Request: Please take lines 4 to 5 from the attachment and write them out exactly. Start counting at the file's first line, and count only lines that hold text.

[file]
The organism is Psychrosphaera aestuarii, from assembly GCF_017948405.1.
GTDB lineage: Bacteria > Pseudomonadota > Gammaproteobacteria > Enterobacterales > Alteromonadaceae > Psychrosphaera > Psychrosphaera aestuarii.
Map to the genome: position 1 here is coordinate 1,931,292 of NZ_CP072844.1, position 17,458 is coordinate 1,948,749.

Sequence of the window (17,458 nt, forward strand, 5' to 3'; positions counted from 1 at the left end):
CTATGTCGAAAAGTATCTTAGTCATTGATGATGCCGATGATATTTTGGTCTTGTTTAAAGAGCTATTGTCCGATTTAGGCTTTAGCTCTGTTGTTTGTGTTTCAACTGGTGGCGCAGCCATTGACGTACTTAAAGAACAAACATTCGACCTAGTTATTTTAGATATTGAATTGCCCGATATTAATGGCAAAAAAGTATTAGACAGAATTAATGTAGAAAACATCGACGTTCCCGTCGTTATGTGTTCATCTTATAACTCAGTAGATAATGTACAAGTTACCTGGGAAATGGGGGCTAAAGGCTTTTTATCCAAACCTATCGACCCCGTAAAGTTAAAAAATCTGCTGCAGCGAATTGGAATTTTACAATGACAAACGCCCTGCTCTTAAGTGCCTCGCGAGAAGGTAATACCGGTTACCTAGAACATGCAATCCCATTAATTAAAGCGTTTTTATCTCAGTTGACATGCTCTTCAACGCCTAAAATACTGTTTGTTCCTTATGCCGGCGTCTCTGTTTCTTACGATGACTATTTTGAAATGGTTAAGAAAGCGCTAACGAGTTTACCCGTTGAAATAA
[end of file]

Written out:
Sequence of the window (17,458 nt, forward strand, 5' to 3'; positions counted from 1 at the left end):
CTATGTCGAAAAGTATCTTAGTCATTGATGATGCCGATGATATTTTGGTCTTGTTTAAAGAGCTATTGTCCGATTTAGGCTTTAGCTCTGTTGTTTGTGTTTCAACTGGTGGCGCAGCCATTGACGTACTTAAAGAACAAACATTCGACCTAGTTATTTTAGATATTGAATTGCCCGATATTAATGGCAAAAAAGTATTAGACAGAATTAATGTAGAAAACATCGACGTTCCCGTCGTTATGTGTTCATCTTATAACTCAGTAGATAATGTACAAGTTACCTGGGAAATGGGGGCTAAAGGCTTTTTATCCAAACCTATCGACCCCGTAAAGTTAAAAAATCTGCTGCAGCGAATTGGAATTTTACAATGACAAACGCCCTGCTCTTAAGTGCCTCGCGAGAAGGTAATACCGGTTACCTAGAACATGCAATCCCATTAATTAAAGCGTTTTTATCTCAGTTGACATGCTCTTCAACGCCTAAAATACTGTTTGTTCCTTATGCCGGCGTCTCTGTTTCTTACGATGACTATTTTGAAATGGTTAAGAAAGCGCTAACGAGTTTACCCGTTGAAATAA